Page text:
In the case of our example, you’d know you’ve unconsciously assimilated the other player’s serve once you were able to consistently produce a similar quality of serve.

Criteria are subjective, but you can always enlist outside help to evaluate whether your results are congruent with your model’s.

Step 4. Clean up the pattern

In anyone’s behavior, even that of a top performer, there will always be “white noise”. This simply means that certain parts of their behavior will not be necessary to produce outstanding results. In this step, after you’ve demonstrated that you’ve absorbed the pattern by producing outstanding results, you start testing what actually needs to be included in the pattern and what can be left out.

Let’s go back to our example:

Imagine that you were modeling an outstanding tennis player’s serve. One piece of the player’s behavior is to bounce the ball three times on the court prior to starting his serve motion.

During Step 4, you’d actually test serving without bouncing the ball three times on the court to verify whether that piece of the pattern is essential to maintaining the serve’s quality. You might discover that it’s absolutely necessary and you might also discover that it’s completely dispensable.

Step 5. Code the model

Build a model

Once you’ve cleaned up the pattern, it’s time to figure out what’s going on and to create a description of what you and the outstanding performer are doing. The key here is to describe this in a way that anybody truly committed to mastering the pattern can do it.

Step 6. Pass it on

This is where the rubber meets the road. The last step and master purpose of the modeler’s job is to transfer or teach the pattern to someone else. In this step, you’d take the model you created in Step 5 and transfer it to a new person. If this proves difficult, you might find it necessary to modify the description you created of the pattern until transferring it becomes easy.

The most elegant models can be absorbed very quickly by a committed learner.

Conclusion

There you have it! The 6 Master Steps of NLP Modeling. If you’re interested in furthering your comprehension of NLP Modeling, read Whispering In The Wind by John Grinder and Carmen Bostic St Clair. The distinguishing characteristic of NLP Modeling exists in Step 2. In most other forms of modeling, the modeler acts as a mere observer. In NLP Modeling, the modeler gets deeply involved in the modeling process.

That’s how as a small child you developed your first behaviors. How about claiming that unique skill back and using it to increase your overall sense of personal excellence?

The Key Discipline In NLP: Modeling

Milton EricksonI’ve pointed out before how NLP goes beyond therapy. Many new students falsely believe NLP to be a therapeutic modality because many publications about NLP revolved around therapeutic models and patterns.

Today’s lesson aims at giving you solid grounding in NLP’s most important discipline: modeling. So important, in fact, that it gave birth to the field. Once you understand the distinction presented below (and you will), the field will make even more sense to you.

A modeling technology

The central purpose of Neurolinguistic Programming can be described through a sequence of three activities:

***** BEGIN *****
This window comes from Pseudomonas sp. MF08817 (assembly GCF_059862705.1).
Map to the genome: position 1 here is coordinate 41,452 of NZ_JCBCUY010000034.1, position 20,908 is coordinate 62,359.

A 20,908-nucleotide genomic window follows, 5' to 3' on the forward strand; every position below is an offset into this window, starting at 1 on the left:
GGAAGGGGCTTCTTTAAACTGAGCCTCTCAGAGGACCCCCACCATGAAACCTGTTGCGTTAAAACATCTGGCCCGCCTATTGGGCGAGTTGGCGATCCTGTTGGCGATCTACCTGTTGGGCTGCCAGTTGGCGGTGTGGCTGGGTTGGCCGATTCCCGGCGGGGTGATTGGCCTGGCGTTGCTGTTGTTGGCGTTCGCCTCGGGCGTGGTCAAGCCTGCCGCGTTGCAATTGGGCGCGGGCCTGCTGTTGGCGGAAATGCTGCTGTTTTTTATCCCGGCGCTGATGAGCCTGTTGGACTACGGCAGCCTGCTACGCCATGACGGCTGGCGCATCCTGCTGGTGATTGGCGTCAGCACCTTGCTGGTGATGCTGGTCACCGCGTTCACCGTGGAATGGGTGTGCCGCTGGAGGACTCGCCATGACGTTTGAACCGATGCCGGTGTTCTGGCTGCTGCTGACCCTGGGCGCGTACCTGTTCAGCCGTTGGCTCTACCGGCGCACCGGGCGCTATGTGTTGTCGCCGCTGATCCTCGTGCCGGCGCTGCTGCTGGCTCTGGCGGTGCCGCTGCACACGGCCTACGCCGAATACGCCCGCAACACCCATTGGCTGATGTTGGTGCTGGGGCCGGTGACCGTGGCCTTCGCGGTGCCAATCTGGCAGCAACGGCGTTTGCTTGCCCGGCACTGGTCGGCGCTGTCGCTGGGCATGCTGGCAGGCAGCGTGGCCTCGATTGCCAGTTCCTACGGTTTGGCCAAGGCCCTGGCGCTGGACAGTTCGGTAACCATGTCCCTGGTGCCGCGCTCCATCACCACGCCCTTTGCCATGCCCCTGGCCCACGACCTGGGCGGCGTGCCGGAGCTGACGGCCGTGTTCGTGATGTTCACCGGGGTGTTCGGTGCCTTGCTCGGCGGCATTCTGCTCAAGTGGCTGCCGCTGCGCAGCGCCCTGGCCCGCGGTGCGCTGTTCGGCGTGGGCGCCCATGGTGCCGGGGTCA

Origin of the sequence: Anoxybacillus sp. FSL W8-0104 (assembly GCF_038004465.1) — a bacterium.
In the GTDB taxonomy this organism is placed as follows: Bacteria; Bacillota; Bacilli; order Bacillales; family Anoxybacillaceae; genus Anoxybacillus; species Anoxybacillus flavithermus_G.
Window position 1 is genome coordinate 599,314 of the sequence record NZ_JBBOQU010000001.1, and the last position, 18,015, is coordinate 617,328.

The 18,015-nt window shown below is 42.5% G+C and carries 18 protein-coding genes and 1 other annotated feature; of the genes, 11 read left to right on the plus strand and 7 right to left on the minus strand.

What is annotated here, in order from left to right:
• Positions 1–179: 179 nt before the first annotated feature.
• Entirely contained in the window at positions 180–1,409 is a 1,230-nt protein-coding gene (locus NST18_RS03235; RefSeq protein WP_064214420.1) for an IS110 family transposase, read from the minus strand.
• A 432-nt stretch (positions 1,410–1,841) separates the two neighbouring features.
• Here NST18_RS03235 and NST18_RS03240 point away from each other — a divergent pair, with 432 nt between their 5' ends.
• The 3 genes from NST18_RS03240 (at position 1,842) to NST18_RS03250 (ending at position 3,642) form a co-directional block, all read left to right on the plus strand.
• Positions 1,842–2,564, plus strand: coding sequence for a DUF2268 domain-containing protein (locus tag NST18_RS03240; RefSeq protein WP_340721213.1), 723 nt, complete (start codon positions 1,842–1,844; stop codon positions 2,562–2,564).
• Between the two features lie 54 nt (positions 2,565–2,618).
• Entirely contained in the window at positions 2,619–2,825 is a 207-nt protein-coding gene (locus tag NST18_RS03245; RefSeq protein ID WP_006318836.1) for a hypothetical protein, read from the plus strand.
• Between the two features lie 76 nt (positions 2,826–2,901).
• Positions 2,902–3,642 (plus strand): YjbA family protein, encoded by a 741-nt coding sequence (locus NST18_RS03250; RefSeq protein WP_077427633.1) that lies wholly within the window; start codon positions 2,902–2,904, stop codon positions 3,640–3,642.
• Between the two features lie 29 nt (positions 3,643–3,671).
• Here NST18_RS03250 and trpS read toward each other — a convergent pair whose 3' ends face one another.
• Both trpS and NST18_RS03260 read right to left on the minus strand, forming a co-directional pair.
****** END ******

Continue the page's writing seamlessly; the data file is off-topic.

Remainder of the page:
1. Choose someone who stands out in a particular field or activity (sports, communication, management, leadership, therapy, learning, education, etc.) Make sure they demonstrate stellar performance.
  2. Absorb their patterns and code them into an explicit model of how they produce outstanding results. (I’ll share in another post how this is carried out specifically in NLP.)
  3. Install the model in others. You have to be able to transfer it. You can deem the project successful if the person who receives the model can produce results comparable to those of the outstanding performer. A critical criterion is that ANY person committed to mastering the model can do so — provided there aren’t any biological limitations that make it impossible.

A meta-field

Over time, I’ve come to realize that Neurolinguistic Programming lends its fruits to other fields.

Let’s take the Milton Model, for instance.

The Milton Model consists of a series of language patterns used by Milton Erickson, the most prominent practitioner of hypnotherapy of his time (and among the greatest in history).

The majority of NLPers will tell you that the Milton Model is an NLP model. I find it more useful to identify it as a hypnosis model created by NLP practitioners.

As such, I find it also more useful to say that practitioners of NLP have created financial mastery, hockey shooting, or seduction models. Each field remains its own. NLP is the field of modeling. And its epistemology and methodology makes modeling possible.

Remember: this is only a point of view. Many NLPers would more than likely disagree with me. Nevertheless, I find it more useful to organize the field in that way – perhaps you also will.

12

Modeling: The Core Discipline of NLP

I wrote in an earlier post how NLP is NOT therapy. Most beginning students mistake NLP to be a form of therapy because so much has been published, debated and criticized about the therapeutic models developed in NLP.

If you read through this entire post, you’ll have figured out 99% of the NLP game. Many experienced NLPers that I’ve talked to haven’t understood the distinction I’m about to share with you. And yet, when you get it (and you will), you’ll breeze through any NLP material and assimilate it much more quickly, because you’ll have a framework with which to absorb it.